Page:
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Chinese Magnesium Shortage & Impact on Auto Industry

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by Jayanthi Chakarapani , Senior Research Analyst, Metals and Mining
22 November 2021


The Chinese government implemented the “Dual Control “policy to limit energy consumption and reduce energy intensity. Vigorous enforcement of this measure led to a severe power crunch, which, in turn, had a significant impact on various industries, including magnesium. China holds a monopolistic position in the production of magnesium and the recent power curbs in China have crippled the global magnesium supply chain.

Key Highlights

  • China dominates the magnesium market, controlling nearly 87 percent of the global market share. Magnesium in China is produced using the pyrometallurgical Pidgeon process, which is highly energy and labor-intensive

  • Lingering power crisis in China continues to threaten the magnesium production, in Shaanxi and Shanxi provinces, which are considered the major production hubs

  • Magnesium serves as a key raw material for the production of aluminum alloys, which predominantly goes into the auto industry. Global magnesium shortage is thus triggering a shortage in the global supply of aluminum alloys, which in turn, impacts the auto industry to a greater extent

The European automotive industry is the worst affected, as 95 percent of its imports are dependent on China and thus, a drastic downfall in the supply of the material from China since September 20, 2021, immensely disrupted the European magnesium supply chain.

This article delves into the lingering power crisis in China, dwindling magnesium supply and its impact on the auto industry.


China controls the production of critical raw materials (steel, magnesium, manganese, molybdenum, rare earths), and thus its dominance has been a sign of concern for various countries, like Europe and the US. In case of magnesium, China by far controls 87 percent of its global production.

china automotive industry

The Chinese government’s control on energy intensity was first proposed way back in 2006, during the country’s 11th Five Year Plan (FYP). The Chinese government thus introduced various plans to reduce the energy intensity, to curb emissions. The policy on energy consumption was first introduced during the 13th FYP in 2016. The COVID-19 pandemic worsened the woes, wherein several provinces found it highly challenging to meet the targets.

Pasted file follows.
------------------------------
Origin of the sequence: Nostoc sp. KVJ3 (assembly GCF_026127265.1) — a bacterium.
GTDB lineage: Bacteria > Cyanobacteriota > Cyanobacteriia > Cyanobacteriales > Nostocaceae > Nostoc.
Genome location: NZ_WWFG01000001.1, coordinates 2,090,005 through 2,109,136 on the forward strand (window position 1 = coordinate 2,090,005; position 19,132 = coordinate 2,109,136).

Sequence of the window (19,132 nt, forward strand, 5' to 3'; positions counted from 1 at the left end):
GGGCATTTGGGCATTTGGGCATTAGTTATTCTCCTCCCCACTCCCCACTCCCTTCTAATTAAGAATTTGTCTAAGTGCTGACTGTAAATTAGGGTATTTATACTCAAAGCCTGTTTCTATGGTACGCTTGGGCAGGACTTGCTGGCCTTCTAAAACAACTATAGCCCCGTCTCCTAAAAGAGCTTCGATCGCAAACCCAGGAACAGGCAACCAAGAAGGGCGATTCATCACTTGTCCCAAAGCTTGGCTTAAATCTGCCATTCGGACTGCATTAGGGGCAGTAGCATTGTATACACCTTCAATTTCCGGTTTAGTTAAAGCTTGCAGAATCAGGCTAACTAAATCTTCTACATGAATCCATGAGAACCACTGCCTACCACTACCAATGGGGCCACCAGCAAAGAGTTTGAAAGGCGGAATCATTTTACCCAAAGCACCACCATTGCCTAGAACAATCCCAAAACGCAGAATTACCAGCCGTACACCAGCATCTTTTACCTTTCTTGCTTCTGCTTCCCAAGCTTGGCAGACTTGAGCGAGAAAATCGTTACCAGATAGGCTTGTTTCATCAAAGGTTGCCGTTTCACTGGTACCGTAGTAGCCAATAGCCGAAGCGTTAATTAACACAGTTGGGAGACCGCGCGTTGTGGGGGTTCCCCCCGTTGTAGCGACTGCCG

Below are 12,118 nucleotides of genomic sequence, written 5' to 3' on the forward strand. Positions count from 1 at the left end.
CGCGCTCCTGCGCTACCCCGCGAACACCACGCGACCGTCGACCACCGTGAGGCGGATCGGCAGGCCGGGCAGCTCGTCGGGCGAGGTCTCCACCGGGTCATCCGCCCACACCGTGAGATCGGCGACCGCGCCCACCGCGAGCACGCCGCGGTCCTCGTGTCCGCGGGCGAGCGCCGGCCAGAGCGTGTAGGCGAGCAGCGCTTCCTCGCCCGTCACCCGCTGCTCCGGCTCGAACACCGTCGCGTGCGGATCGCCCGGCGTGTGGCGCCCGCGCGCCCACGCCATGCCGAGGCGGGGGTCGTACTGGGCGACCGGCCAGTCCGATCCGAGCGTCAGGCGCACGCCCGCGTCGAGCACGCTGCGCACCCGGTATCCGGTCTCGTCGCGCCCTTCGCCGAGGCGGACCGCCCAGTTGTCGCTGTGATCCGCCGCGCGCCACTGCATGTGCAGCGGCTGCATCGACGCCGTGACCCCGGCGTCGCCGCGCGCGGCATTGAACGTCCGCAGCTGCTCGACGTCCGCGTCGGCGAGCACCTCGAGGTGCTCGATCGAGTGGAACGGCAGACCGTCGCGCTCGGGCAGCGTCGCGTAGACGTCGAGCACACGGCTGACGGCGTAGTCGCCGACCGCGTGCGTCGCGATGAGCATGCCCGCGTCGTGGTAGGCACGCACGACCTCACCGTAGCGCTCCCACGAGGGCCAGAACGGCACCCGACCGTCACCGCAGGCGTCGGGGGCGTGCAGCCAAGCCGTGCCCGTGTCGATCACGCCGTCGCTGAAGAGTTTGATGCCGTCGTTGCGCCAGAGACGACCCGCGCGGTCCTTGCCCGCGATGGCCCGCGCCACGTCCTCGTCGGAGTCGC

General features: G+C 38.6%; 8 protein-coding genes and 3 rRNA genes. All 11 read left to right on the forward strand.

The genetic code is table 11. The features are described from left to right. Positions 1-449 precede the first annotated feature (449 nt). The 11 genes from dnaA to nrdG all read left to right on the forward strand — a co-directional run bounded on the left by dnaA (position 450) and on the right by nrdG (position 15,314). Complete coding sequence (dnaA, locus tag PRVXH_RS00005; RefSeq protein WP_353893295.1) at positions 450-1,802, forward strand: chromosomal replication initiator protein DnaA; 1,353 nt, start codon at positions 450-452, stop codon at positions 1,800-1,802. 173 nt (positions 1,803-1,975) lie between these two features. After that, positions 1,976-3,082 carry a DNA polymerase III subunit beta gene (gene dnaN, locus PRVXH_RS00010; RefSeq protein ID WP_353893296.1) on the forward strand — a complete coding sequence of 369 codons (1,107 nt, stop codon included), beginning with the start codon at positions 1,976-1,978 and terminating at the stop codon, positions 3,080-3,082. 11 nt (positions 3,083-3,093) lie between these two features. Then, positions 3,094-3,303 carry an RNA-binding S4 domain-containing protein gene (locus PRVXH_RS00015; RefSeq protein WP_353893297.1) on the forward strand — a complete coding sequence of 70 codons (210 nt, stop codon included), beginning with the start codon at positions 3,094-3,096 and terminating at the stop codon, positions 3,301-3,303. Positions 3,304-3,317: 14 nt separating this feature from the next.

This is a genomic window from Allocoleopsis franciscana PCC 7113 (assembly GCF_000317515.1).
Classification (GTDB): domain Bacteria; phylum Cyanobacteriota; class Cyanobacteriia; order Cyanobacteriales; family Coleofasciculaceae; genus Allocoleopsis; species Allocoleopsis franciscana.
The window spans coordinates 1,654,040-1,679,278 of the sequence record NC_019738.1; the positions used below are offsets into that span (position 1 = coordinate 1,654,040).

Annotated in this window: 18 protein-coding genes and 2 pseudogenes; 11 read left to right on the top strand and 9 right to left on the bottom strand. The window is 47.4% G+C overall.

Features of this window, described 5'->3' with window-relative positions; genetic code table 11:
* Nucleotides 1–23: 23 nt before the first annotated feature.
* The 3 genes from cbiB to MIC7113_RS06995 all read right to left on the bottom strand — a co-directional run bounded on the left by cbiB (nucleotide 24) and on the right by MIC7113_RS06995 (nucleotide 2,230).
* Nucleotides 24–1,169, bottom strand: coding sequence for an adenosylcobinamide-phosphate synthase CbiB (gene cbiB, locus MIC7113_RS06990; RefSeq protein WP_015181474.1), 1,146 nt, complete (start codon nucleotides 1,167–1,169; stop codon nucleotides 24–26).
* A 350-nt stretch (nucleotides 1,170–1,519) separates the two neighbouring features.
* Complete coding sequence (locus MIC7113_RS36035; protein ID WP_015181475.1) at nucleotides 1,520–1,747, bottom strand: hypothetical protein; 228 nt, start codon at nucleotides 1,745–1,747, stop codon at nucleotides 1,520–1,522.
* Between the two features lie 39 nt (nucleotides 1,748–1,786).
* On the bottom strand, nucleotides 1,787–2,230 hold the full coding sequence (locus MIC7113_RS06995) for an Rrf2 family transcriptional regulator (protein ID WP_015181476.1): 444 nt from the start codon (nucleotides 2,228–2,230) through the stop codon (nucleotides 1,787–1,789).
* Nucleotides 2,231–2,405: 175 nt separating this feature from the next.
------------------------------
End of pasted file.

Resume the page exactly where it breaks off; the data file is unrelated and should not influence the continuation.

China’s stringent enforcement of energy control policies has forced all the magnesium producers in Fugu and Shenmu counties of Yulin city, Shaanxi province to suspend/reduce their production to achieve energy targets for 2021. Such supply shortage has, in turn, affected the key downstream industries, particularly the auto sector, which majorly consumes magnesium for producing aluminum alloys.

China’s Control over Magnesium Market

China continues to hold a monopolistic position in the magnesium market, occupying nearly 87 percent of the global market share, in terms of production. Shaanxi and Shanxi provinces in China remain the world’s largest production hubs for magnesium. Fugu county in Yulin, Shaanxi Province contributes to nearly 65 percent of the country’s total magnesium output.

Magnesium in China is produced using the pyrometallurgical Pidgeon process, which is highly energy and labor-intensive. China produced 961, 000 MT of magnesium metal in 2020, declining by 1 percent as compared to 970,000 MT in 2019, as production levels in the country recovered in April 2020, post the control of COVID-19 pandemic spread.

automotive industry

China’s ‘Dual Control Policy’ and Choking Global Magnesium Supply Chain

The National Development and Reform Commission (NDRC) of China on September 16, 2021 proposed a scheme, with an aim to improve the “Dual Control Policy”, a policy that is directed towards limiting the energy consumption and to reduce the energy intensity, thereby curbing the country’s emissions.

Several provinces were at higher risk of power rationing, and the power restrictions significantly impacted the industrial activities and the economic growth of the country. The major reasons behind the power rationing are likely higher coal prices and energy/emission goals. China’s environmental inspections on coal mining highly disrupted the regional production of coal, thereby weighing on the domestic coal prices. On the other hand, imports also took a major hit, due to Beijing’s ban on coal imports from Australia, heavy floods in Indonesia, and the sudden increase in the pandemic outbreak in Mongolia.

Energy-intensive cement and metal industries, alongside fertilizer production, are some of the sectors that were heavily impacted by the power outages. The power outage is expected to aggravate further, owing to the approaching winter in China. Hence, to avoid any untoward incident, the country is currently working on ways to increase the imports and has directed the state-owned mining companies to expand their coal production.

Power-intensive magnesium production also took a major hit, with few smelting plants forced to shut down and with some operating at reduced rates. Orders issued by the Chinese National Development and Reform Commission to Yulin’s magnesium industry, impacted approximately 40 producers, owing to which, Yulin’s magnesium output for September 2021 decreased by 6 percent, as compared to August 2021 and averaged at 34,900 Metric Tons. In October 2021, the smelters are expected to resume production, but the Chinese magnesium sector’s market outlook remains uncertain.